From labor, science and activism, to art and philosophy, the Lisa Unger Baskin Collection and Project Vox document the many ways women have been productive, creative, and socially engaged over more than five hundred years. A wealth of rare documentary materials in the Lisa Unger Baskin Collection sheds light on the long history of women’s involvement in a variety of scientific disciplines. Project Vox is an online platform developed by scholars at Duke for discovering and discussing the forgotten contributions made by women to philosophy and science during the early modern period. The goal of this Edit-a-thon is to raise awareness about the key intellectual figures whose works are featured in the collections by creating and contributing to entries on Wikipedia.

Put your knowledge and intellectual curiosity into action by creating, editing, or translating Wikipedia entries that document the lives and contributions of women in philosophy and science. By collaborating together we can disseminate this important information to the broader public. This event is part of a worldwide movement to increase the percentage of women editors and woman-focused articles within Wikipedia. Bring your laptop if you have one, or use one of ours. You can also participate from anywhere in the world!

Jane S. Richardson, a James B. Duke Professor of Biochemistry, who developed the ribbon-diagram as the first 3-D representation of protein structures, and a noted Wikipedia contributor, will inaugurate the Edit-a-thon. Refreshments will be provided.

 

Sponsored by Duke University Libraries, the Sallie Bingham Center for Women’s History and Culture, University Archives, the Italian Program at Duke, and the Duke Medical Center Archives.

Women at Duke Wikipedia Edit-a-thon

Date: Wednesday, March 25, 2015
Time: 10:00 AM-2:00 PM
Location: Edge Workshop Room, Bostock Library
Contact: Kelly Wooten, kelly.wooten@duke.edu or 919-660-5967

Two Women in front of the Washington Duke statue, ca. 1900s. From the University Archives Photograph Collection.
Two Women in front of the Washington Duke statue, ca. 1900s. From the University Archives Photograph Collection.

Join the staff of the Sallie Bingham Center for Women’s History and Culture for an opportunity to learn how to edit Wikipedia articles, learn more about the rich history of women at Duke University, and then put that knowledge into action by creating and editing entries that document the lives and contributions of women alumnae, faculty, staff, and community members.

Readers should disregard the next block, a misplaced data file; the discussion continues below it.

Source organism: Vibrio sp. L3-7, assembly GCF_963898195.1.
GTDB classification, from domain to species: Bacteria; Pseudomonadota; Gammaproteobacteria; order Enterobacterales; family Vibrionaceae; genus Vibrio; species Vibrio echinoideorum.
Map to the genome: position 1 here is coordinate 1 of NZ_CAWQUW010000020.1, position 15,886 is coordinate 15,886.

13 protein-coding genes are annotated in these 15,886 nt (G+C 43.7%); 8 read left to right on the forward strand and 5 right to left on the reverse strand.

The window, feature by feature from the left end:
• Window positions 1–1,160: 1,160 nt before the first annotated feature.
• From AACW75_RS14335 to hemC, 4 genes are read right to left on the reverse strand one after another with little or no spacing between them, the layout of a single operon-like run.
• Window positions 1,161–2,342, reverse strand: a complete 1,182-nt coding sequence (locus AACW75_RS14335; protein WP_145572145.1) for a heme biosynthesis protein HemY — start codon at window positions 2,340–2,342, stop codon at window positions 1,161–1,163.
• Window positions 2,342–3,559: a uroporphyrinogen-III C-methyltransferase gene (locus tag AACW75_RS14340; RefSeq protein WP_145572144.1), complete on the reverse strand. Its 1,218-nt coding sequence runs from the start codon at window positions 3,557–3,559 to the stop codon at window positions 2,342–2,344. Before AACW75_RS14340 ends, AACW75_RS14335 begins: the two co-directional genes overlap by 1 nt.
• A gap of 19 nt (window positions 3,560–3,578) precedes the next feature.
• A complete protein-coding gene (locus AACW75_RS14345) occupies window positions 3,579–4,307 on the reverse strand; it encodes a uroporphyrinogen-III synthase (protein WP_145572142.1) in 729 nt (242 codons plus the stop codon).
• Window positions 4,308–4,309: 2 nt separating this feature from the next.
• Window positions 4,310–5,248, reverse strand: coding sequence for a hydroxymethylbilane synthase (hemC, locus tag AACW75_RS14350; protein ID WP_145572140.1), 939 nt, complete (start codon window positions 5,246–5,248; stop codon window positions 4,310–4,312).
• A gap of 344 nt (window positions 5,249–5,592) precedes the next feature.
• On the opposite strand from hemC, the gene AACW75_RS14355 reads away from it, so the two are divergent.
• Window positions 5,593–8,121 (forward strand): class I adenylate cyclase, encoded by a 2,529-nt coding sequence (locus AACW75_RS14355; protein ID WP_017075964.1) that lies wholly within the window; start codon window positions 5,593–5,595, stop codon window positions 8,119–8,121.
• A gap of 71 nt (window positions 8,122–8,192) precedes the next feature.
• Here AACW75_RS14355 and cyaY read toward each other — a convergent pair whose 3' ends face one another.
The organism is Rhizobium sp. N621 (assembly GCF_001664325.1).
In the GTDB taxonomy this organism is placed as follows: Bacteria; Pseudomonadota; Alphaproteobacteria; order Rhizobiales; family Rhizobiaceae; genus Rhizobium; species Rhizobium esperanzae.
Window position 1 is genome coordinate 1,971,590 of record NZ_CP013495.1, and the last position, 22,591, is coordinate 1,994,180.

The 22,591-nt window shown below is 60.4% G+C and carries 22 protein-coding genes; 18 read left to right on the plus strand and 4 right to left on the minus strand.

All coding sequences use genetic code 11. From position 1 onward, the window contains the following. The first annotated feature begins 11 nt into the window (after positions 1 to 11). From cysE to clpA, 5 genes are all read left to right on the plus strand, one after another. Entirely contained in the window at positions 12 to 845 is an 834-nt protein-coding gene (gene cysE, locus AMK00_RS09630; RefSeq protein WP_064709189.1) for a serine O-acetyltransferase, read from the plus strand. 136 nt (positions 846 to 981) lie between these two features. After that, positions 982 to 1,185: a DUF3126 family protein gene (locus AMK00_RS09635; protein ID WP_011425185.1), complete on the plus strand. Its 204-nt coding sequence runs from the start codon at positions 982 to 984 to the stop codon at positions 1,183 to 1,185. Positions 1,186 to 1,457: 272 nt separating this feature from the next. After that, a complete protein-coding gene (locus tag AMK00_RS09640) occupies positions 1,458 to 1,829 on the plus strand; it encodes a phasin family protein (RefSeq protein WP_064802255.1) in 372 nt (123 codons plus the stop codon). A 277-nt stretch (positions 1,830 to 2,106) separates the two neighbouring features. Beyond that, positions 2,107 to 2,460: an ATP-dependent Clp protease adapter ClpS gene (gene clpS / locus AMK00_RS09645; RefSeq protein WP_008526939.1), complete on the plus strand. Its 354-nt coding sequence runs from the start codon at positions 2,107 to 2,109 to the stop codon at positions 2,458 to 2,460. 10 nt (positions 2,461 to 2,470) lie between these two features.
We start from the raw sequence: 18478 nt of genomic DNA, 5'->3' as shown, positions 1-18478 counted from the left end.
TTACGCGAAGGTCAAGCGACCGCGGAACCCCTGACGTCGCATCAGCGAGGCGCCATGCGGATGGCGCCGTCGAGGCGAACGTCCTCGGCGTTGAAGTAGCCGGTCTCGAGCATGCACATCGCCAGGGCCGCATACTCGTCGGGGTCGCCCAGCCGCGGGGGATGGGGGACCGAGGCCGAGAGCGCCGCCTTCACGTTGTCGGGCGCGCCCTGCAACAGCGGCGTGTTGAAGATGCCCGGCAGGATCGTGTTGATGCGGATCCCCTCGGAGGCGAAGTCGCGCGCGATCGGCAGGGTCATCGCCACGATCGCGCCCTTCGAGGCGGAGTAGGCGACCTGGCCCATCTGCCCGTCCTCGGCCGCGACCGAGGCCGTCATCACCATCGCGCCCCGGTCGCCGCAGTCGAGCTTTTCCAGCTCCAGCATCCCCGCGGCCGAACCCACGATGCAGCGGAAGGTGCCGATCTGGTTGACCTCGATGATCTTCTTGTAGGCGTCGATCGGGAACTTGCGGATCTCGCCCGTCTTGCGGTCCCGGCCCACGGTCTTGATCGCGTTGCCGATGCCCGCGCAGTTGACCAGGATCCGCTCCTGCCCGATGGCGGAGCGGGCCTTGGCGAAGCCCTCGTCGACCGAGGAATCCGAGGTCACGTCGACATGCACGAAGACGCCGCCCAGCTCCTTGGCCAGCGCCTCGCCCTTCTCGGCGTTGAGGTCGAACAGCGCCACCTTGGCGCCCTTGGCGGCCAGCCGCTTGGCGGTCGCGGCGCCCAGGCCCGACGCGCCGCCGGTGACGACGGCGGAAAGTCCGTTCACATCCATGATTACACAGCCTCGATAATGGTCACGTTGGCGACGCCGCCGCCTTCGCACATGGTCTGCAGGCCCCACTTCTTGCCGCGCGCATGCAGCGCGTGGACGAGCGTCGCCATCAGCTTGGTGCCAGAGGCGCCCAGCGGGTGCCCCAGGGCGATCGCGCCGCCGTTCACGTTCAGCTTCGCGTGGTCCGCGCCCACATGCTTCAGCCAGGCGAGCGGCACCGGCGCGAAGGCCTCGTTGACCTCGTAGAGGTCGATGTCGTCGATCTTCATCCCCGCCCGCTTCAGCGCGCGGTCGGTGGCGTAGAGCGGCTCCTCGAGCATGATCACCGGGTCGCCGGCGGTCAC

This edit-a-thon is part of a worldwide movement to increase the percentage of women editors and woman-focused articles within Wikipedia.

If you’re planning to attend, create a Wikipedia account in advance and sign up on the edit-a-thon’s meetup page (where you’ll also find a list of proposed Wikipedia articles that you can work on). Bring your laptop to the edit-a-thon if you can. You can also participate from anywhere in the world!

Looking for more information about the edit-a-thon? Read Duke Today’s article or listen to this “State of Things” discussion with local edit-a-thon organizers, including the Bingham Center’s Kelly Wooten!

The edit-a-thon is co-sponsored with the Duke University Archives and the Duke Women’s Center.

Dear Diary: Girls Rock!

7/13/10

Dear Zine Diary,

Today was one of my favorite days of the year: zine workshop day at Girls Rock Camp. Amy and I spent the morning doing a zine workshop for about 45 young girls at Durham’s Girls Rock Camp. The day started with everyone standing in a circle, holding hands, and then turning to the person beside them and telling them “You rock!” What a way to start the day. We were able to talk with the girls about zines, as well as more about the Sallie Bingham Center for Women’s History and Culture and how they can come and look at zines in our collection. The girls were so excited to work on their own zine pages. We brought tons of markers, stickers, stamp pads, magazines, and glue sticks for them to make their own zine pages, and they did not disappoint! The zine pages they created included lots of things, such as their band names (Black Lizards, Beach Girls, 24/7, and The Flaming Moonshiners) and stickers proclaiming their love of music (and animals), and included statements like “I want to be a singer, an actress, and an architect.” I was asked how to spell words like “appreciate” and “different.” It was so great. Oh Zine Diary, every day should be like this!

Until next year. . .
Rachel


7/14/10

Dear Zine Diary,

Kelly and I spent yesterday morning at Girls Rock Camp in Chapel Hill. I was amazed at how eager, smart, and enthusiastic the girls were to learn about women’s history and zine-making! We went around the room and introduced each other and Kelly and I found out the names of the girls’ bands. We talked about the three waves of feminism and we even did the wave! We also talked about female stereotypes and how we can fight them together. Then the girls got down to business with markers, stickers, magazines, glue sticks, and stamps. They made pages for their bands as well as individual pages, and as Rachel mentioned, their pages were creative and inspiring. I was so excited to hear the girls talk about everyday injustices and how they want to fix them. Kelly told them that since they are part of the Third Wave they are the future of feminism and will help to decide the future for women. After yesterday, I’m glad to know the future is in good hands.

Rock on,
Alex

For more photos from Girls Rock Camp, visit the Bingham Center’s Flickr photostream!

Post contributed by Rachel Ingold, former Bingham Center intern and Conservation Technician, and Alex Krensky, Bingham Center intern.

Zine Mania, Round Two: Zine Making Workshop

Date: Thursday, 19 November, 2009
Time: 3:30 PM
Location: Duke Women’s Center Lower Lounge
Contact Information: Kelly Wooten, 919-660-5967 or kelly.wooten(at)duke.edu

Bring your inner riot grrrl to Duke’s Women’s Center and get ready to cut and paste with the staff of the Sallie Bingham Center for Women’s History and Culture. You’ll learn all about the Bingham Center’s massive zine collection, as well as how to make your very own zine.